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EU defence production strategy ‘on track’, Breton says

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The European Commission said on Tuesday (10 October) it was ‘on track’ to lay out its defence strategy next month, a long-term approach to boosting defence investment and production after the urgency created by Russia’s war in Ukraine.

“We are working on a comprehensive European Defence industrial strategy and as part of it, I believe we must present an ambitious European Defence Investment Programme (EDIP),” Internal Market Commissioner Thierry Breton said on Tuesday (10 October), speaking at the annual Business Bridge Europe’s defence conference in Brussels.

The European Commission is scheduled to deliver its European Defence Strategy on 8 November.

The announcement came as a relief to the European defence industry, which has been confused by the multitude of emergency EU defence programmes. The sector has been pressed to offer equipment and production capacities to match the calls for joint procurement (EDIRPA) and to boost ammunition production ramp-up (ASAP), but many have criticised the process as lacking a long-term vision and concrete contracts with the governments.

At the Granada Summit last week, EU leaders said they “will strengthen our defence readiness”.

To do so, Breton said that the European Defence Industry Strategy (EDIS) will include the European Defence Investment Programme (EDIP) to breathe life in the peace-time-sized EU defence industry.

“We must produce more and faster, and not depend on others. But above all, we need to work on the concept of availability of defence equipment,” Breton said, hinting that member states cannot be criticised for buying outside the Union if European equipment is not available.

“To be credible in this endeavour, we need to adapt our European Defence industrial basis to these new realities,” he said.

EDIP “would also establish a regulatory framework to support the Security of Supply and production of defence equipment, a sort of European-style Defence Production Act,” he explained. The move was first reported by Euractiv last month.

The Production Act is likely to include regulatory waivers first proposed in the framework of the act for the ramp-up of ammunition production, but it faced resistance from member states and was delayed.

EU countries must “jointly industrialise, acquire, and even operate the capabilities developed”, Breton said.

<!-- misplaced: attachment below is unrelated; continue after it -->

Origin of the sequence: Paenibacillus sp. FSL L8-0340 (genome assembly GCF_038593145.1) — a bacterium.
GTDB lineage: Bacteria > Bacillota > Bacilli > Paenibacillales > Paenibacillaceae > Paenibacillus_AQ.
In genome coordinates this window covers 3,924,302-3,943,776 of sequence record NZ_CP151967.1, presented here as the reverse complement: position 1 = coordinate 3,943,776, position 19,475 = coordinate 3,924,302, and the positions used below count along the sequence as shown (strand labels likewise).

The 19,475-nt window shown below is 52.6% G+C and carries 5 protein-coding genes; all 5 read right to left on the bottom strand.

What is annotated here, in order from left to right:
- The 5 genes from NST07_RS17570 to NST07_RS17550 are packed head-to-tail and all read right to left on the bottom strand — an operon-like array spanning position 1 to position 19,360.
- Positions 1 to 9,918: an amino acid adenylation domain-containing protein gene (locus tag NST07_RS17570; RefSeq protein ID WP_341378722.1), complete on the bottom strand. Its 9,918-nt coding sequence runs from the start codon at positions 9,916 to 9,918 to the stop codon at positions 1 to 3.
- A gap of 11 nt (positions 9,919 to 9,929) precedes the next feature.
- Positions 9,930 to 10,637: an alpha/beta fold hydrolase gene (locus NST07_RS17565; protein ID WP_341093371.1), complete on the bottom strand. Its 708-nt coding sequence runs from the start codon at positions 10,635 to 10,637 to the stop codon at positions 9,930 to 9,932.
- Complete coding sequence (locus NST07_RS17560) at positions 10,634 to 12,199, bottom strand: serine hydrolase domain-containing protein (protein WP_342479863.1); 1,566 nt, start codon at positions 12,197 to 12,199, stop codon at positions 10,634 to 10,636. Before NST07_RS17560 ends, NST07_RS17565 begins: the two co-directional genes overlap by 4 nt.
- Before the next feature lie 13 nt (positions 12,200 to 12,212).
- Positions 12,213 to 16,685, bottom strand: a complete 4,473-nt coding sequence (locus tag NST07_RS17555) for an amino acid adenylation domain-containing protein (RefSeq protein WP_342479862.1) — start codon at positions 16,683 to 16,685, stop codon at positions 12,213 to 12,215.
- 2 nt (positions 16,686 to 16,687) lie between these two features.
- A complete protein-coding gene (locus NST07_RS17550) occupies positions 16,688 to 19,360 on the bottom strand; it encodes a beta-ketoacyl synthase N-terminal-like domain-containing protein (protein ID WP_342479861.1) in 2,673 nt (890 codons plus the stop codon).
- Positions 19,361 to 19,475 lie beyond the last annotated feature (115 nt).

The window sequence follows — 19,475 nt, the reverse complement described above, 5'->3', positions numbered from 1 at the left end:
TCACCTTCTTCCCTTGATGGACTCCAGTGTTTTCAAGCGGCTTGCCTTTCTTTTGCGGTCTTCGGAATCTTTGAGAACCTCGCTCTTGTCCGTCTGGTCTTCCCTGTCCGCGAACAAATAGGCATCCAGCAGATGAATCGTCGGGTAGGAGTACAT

Though companies don’t usually invest in production ramp-up without having the contracts, the defence industries will have to. “C’est la vie”, the Commissioner said, bluntly, to the panel of industry representatives.

According to Breton, there cannot be a regulatory gap between the end of the current Ukraine-related emergency programmes and the future EU budget post-2027.

“We must sustain and broaden the ASAP and EDIRPA approaches. We must avoid a “defence shut down” in 2025 and build a bridge towards the next EU budget,” he said. The next budget will cover the period 2028-2034.

The Strategy “would be the precursor of a genuine industrial programme for defence in the next MFF [Multiannual Financial Framework]”, the Commissioner continued.

That said, Breton told the industry representatives they had already been benefiting financially from the war, before adding that “we must also work on the industrial environment: boost access to finance, make the sector more attractive to the brightest and the best, we need more hands and more skills.”

The Commissioner also said the European Defence fund for research and development will have to be reviewed, as Euractiv reported previously.

“To avoid a risk of scattering and dispersion, it is necessary to introduce coherence, continuity and medium-term programming: in brief, introduce a strategic steering of the Fund, with a programming and planning function,” Breton told the panel.

[Edited by Alexandra Brzozowski/Nathalie Weatherald]

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